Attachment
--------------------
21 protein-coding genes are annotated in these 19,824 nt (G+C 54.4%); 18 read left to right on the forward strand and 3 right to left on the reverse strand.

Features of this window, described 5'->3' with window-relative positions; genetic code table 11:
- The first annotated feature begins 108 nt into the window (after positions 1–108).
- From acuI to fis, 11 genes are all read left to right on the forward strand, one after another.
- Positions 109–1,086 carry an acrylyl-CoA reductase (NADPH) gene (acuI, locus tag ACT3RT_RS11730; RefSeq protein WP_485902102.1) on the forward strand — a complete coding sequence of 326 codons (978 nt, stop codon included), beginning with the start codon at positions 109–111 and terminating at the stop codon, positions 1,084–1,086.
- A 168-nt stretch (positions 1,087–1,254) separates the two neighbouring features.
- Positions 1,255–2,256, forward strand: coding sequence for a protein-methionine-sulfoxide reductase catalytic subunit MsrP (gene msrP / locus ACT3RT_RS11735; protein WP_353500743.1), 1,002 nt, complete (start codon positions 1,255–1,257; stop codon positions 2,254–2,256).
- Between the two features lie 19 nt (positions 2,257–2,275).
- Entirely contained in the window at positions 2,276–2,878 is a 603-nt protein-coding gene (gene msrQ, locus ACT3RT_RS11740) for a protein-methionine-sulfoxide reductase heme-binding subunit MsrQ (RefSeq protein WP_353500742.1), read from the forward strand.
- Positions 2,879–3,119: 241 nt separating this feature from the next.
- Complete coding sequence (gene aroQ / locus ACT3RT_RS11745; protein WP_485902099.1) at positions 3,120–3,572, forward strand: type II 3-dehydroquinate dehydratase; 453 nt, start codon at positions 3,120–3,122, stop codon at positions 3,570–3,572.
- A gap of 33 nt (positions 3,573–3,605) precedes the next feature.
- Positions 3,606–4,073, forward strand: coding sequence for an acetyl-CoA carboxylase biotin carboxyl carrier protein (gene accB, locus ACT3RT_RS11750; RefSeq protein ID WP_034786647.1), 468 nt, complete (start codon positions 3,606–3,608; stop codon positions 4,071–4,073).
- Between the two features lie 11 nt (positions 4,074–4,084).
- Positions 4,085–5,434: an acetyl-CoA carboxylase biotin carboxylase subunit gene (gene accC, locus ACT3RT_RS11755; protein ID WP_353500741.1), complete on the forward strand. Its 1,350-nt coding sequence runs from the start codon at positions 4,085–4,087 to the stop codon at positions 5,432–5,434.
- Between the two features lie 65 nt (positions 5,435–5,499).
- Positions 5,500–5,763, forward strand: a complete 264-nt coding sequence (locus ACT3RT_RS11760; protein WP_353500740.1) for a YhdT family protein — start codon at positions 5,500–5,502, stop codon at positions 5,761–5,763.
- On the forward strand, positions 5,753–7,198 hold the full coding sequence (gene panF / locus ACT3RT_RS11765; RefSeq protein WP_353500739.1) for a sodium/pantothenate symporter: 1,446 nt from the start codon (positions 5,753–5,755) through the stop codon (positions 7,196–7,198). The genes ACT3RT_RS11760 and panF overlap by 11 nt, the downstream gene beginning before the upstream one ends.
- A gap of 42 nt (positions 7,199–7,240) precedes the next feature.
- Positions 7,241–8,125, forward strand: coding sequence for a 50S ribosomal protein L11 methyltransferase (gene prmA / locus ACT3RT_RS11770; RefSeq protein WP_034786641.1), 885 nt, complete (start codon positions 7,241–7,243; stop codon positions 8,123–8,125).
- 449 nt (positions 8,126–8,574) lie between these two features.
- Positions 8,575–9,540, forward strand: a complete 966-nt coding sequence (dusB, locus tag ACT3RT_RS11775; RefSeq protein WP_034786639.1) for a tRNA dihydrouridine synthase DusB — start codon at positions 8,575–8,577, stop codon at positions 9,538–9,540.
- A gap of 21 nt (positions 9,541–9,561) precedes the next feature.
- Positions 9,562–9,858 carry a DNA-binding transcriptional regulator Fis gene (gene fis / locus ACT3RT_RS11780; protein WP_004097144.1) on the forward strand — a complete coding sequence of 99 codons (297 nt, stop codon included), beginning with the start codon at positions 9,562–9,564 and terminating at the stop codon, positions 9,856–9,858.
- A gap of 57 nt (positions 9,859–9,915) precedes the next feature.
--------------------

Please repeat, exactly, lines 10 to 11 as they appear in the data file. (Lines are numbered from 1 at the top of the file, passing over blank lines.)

- Positions 2,879–3,119: 241 nt separating this feature from the next.
- Complete coding sequence (gene aroQ / locus ACT3RT_RS11745; protein WP_485902099.1) at positions 3,120–3,572, forward strand: type II 3-dehydroquinate dehydratase; 453 nt, start codon at positions 3,120–3,122, stop codon at positions 3,570–3,572.